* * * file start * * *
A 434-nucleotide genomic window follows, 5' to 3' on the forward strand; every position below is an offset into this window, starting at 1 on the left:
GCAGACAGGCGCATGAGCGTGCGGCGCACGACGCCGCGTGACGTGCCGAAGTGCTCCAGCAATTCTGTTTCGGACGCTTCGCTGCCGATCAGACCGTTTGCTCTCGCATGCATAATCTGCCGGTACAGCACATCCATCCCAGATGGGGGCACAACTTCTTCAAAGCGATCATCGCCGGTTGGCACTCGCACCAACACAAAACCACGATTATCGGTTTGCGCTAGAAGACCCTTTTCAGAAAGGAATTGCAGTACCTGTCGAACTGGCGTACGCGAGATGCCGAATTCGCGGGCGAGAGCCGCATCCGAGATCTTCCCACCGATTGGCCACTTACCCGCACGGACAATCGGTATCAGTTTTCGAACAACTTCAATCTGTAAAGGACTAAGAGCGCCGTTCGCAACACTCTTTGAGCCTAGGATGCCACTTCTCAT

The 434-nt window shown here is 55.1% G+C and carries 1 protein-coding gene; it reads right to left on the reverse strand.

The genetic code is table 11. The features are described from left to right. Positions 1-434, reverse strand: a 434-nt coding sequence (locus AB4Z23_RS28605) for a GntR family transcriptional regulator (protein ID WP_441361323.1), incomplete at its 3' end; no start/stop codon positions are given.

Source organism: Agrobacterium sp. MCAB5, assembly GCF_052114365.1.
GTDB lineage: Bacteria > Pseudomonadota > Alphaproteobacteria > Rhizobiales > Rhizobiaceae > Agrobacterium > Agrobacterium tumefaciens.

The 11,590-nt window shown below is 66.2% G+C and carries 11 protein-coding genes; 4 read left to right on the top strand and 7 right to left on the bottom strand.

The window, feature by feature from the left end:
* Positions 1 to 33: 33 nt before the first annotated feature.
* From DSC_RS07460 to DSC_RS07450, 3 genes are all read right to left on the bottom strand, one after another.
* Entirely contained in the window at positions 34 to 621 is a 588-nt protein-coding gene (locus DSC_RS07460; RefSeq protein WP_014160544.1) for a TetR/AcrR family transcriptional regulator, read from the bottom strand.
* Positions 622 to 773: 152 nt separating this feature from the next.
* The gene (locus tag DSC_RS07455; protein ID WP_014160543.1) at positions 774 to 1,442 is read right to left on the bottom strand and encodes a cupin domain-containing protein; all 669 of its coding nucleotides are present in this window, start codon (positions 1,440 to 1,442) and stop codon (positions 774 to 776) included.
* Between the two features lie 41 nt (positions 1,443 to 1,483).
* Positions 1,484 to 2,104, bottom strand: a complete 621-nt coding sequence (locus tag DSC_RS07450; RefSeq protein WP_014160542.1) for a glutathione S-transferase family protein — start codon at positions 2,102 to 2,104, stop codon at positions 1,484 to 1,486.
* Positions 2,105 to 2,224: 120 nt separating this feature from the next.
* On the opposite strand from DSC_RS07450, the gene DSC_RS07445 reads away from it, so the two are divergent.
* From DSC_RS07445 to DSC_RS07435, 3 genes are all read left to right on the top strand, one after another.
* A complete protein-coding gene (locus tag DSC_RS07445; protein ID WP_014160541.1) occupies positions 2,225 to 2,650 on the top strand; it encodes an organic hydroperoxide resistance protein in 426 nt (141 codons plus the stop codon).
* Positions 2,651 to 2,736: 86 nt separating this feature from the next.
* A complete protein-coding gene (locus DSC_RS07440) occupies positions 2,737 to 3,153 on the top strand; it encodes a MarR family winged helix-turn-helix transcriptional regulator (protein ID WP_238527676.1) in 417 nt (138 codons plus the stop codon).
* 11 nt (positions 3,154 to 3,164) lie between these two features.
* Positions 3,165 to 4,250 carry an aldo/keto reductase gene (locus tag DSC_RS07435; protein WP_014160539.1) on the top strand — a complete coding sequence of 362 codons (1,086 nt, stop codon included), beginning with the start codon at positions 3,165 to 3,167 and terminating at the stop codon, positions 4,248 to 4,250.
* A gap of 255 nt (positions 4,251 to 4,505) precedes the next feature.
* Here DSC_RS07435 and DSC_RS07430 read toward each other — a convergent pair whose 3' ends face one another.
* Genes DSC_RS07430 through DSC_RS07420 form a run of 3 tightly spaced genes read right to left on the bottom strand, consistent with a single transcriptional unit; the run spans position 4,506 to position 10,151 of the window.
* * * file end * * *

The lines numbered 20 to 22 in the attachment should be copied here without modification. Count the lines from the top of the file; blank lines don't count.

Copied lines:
* Positions 2,651 to 2,736: 86 nt separating this feature from the next.
* A complete protein-coding gene (locus DSC_RS07440) occupies positions 2,737 to 3,153 on the top strand; it encodes a MarR family winged helix-turn-helix transcriptional regulator (protein ID WP_238527676.1) in 417 nt (138 codons plus the stop codon).
* 11 nt (positions 3,154 to 3,164) lie between these two features.